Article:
Crispin, which was introduced into the mainstream by actor Crispin Glover and which means "curly-haired" in Latin, has an image very much like its first syllable: crisp, autumnal, and colorful.
St. Crispin, the patron saint of shoemakers, died in the third century and, as rousingly referenced by Shakespeare, Henry V fought a great battle on St. Crispin's Day. Crispin Glover was actually named for the Shakespearean speech.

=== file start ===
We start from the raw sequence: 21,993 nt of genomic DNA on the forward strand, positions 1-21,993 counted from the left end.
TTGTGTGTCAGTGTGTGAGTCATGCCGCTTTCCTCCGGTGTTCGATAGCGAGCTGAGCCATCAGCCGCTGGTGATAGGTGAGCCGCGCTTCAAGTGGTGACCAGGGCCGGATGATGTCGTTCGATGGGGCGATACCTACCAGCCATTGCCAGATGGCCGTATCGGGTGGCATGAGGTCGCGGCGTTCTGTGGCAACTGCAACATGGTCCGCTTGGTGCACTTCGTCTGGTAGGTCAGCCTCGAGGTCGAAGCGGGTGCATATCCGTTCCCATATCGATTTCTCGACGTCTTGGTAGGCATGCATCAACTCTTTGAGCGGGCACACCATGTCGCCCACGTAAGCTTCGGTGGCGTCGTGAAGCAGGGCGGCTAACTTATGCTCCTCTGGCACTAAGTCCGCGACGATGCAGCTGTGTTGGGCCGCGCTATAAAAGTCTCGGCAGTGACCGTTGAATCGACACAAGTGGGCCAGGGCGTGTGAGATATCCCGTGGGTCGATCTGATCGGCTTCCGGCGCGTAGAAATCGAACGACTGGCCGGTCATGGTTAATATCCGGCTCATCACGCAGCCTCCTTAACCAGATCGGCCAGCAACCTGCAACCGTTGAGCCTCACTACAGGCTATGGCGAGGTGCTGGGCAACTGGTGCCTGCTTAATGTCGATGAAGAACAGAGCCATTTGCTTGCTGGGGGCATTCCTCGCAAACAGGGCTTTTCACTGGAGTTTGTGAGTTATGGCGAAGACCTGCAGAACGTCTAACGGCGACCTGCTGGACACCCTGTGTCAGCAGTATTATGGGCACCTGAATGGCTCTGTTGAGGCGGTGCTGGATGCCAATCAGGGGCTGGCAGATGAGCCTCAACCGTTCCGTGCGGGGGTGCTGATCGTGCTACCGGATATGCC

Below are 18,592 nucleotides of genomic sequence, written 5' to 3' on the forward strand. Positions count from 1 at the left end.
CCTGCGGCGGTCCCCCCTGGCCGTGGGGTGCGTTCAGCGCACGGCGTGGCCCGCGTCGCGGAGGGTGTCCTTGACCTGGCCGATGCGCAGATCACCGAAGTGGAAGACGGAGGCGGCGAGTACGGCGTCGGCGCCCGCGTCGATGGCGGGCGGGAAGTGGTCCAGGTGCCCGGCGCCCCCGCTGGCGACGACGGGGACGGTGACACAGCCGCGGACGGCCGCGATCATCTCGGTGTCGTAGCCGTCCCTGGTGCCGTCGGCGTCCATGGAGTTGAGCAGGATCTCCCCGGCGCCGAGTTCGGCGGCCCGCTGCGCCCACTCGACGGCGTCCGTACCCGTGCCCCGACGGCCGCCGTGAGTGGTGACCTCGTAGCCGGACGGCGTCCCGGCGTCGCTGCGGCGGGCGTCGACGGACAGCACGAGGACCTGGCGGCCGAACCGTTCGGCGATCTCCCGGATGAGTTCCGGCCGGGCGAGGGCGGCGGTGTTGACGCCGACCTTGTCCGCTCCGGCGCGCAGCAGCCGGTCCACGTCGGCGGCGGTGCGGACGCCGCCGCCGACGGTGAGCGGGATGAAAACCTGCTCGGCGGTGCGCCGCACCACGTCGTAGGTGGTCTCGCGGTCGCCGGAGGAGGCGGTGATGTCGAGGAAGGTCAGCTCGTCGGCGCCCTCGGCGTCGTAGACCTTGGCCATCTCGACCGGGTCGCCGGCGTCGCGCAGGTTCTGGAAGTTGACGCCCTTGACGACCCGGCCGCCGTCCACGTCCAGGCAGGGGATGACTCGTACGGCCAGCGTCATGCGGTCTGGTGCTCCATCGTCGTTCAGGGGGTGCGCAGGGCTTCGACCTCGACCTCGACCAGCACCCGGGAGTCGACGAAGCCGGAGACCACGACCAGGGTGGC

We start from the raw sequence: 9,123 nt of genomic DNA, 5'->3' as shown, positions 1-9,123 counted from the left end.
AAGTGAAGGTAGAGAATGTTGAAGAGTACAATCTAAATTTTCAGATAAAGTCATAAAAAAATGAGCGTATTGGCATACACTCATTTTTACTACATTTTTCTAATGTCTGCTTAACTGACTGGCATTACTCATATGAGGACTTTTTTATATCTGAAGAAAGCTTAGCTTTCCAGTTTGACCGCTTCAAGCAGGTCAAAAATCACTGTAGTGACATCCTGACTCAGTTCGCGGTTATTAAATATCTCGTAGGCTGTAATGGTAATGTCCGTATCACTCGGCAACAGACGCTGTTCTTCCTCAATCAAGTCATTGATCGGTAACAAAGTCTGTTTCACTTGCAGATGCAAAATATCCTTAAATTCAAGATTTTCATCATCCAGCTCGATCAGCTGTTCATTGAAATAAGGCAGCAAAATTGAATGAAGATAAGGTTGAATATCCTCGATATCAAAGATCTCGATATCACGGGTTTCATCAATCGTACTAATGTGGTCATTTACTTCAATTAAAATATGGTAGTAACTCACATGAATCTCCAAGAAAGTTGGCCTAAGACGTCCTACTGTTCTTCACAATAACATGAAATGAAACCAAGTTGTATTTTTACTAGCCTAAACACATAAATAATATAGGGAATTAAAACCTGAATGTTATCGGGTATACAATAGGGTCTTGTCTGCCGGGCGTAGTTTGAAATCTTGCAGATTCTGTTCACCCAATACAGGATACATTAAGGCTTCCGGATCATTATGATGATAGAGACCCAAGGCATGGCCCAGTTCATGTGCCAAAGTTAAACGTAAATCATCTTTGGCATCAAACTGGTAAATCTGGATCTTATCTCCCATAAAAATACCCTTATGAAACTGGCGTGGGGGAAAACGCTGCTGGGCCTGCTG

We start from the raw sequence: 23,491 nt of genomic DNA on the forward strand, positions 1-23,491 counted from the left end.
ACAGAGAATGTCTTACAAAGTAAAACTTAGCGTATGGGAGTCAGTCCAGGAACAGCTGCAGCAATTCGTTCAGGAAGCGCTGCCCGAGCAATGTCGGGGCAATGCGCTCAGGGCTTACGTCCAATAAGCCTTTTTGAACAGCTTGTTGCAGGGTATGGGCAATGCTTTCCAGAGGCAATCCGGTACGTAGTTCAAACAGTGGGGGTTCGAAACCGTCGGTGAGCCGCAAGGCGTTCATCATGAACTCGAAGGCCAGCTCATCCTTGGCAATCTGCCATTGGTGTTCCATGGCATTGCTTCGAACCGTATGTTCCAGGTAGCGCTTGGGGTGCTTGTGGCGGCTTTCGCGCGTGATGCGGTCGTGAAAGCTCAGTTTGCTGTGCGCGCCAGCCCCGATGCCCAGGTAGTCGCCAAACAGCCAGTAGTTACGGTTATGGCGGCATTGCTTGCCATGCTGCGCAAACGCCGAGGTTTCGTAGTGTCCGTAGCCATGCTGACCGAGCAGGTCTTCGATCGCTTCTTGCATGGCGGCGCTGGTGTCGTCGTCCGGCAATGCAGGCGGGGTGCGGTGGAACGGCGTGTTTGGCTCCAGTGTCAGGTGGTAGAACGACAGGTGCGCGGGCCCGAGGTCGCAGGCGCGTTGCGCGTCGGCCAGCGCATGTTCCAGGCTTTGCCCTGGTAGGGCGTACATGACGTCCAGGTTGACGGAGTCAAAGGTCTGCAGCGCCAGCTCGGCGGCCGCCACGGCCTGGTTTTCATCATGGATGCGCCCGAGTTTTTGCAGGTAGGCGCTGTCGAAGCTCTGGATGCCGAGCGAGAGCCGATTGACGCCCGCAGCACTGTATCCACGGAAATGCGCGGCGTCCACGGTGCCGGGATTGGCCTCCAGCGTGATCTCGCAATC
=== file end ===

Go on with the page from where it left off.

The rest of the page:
In the Harry Potter books, Crispin Cronk is an egyptophile wizard who kept several sphinxes in his backyard.
Crispian is an interesting, rarely used variation, as is Crispus, associated with African-American hero Crispus Atticus, the first colonist to die for independence in the Boston Massacre.